P.S. Most “news” is run underneath the Reuters umbrella. There isn’t very much that Reuters doesn’t have its fingers in. Remember, they also run Thomson-Reuters –which used to be WestLaw before it’s many incarnations. This should frighten (and inform) any sentient person. Stop being naive.

  5. francois says:

    I like; http://www.newadvent.org
    I have been using it for several years.

  6. RichardGTC . says:

    At work, I listen to a podcast, 45-55 minuters, of The Wall Street Journal that came with the audiobook club that I joined. That costs money. I would not have subscribed to of choice, but, because it came with joining, I do listen to it. I get a rough picture of the big news from that and my non-knowledge of financial events is made even clearer to me. Other than that, I look at the DrudgeReport a few times a day (I have no idea why I look at it more than once a day.) to see if there has been a new disaster.

    Back when there was the USSR, there was a big picture that people could understand. I don’t know to what extent it was fake. Efforts have been made and are being made to reinvent the big picture. As far as I can tell, only one thing is true about the big picture: Christians are being pummeled in one way or another everywhere.

  7. Sue Korlan says:

    I gave up the BBC for Lent and haven’t gone back. I’ve also recently given up listening to the radio news. So I know what you’re talking about. I think in my case God wants me to do this so I will have more time for prayer and other positive pursuits.

  8. James says:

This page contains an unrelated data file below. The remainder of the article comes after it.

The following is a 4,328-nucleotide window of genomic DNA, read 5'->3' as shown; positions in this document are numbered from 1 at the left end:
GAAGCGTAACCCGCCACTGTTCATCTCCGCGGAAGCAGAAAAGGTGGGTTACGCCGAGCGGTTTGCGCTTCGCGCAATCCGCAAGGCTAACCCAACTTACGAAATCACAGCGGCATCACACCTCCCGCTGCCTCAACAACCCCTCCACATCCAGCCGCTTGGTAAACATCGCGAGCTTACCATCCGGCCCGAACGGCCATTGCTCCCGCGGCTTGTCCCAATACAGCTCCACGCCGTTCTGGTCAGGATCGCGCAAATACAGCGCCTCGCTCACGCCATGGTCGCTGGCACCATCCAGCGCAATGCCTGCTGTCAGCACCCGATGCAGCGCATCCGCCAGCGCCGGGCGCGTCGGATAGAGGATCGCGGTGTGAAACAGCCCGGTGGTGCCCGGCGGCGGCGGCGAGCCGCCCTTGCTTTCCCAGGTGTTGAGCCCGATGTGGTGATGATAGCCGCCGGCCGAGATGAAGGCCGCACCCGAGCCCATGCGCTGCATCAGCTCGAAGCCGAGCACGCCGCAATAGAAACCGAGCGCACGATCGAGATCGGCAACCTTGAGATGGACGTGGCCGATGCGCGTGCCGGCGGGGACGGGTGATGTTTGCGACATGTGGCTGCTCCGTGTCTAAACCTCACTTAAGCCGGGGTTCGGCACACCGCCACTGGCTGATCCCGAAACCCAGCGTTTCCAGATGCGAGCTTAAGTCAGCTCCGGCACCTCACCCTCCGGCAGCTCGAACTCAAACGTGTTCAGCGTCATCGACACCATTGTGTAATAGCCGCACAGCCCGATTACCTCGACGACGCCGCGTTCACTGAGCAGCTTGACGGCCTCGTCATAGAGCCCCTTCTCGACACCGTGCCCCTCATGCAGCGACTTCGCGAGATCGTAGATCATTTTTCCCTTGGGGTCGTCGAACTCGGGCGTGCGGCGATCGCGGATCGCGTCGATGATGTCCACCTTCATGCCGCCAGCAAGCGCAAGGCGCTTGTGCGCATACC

I “unplugged” a couple of years ago because I was literally becoming depressed with all the bad news. Now that the news addiction is broken, I’m back to listening to the morning show on WMAL. The show format is 10 mins segments broken up by traffic and weather. You get all the important headlines in about 30 mins. That’s more than enough, sometimes too much depending on what is being talked about. In the evening, I might scroll through the Drudge headlines and maybe PewSitter.com for the Catholic headlines. I feel that I’m still informed but at the same time, detached enough from the news that what I do hear doesn’t affect me. During my “news detox” period, I managed to build some really good Pandora stations. My baroque/classical station puts WETA to shame!

    PS. – I threw my t.v. away too! Thank you John Senior!

  9. Betsy says:

    This fall, EWTN is going to start an evening news program; I’m going to give it a try.

  10. CN says:

    I’ve been in the news business — mainly as a photographer and partially a writer — for six years and agree with Msgr. Pope. Naturally, I’m a news junkie, and read both liberal and conservative sources. I’ve grown more and more dissatisfied with reading news, especially of the long form. The BBC is tolerable because its news items are short and try to be as concise with few words as possible. Publications such as the New York Times, the Globe and Mail in Canada have really depressed me with their essay-ish styles, which amounted to lots of writing with very little substance.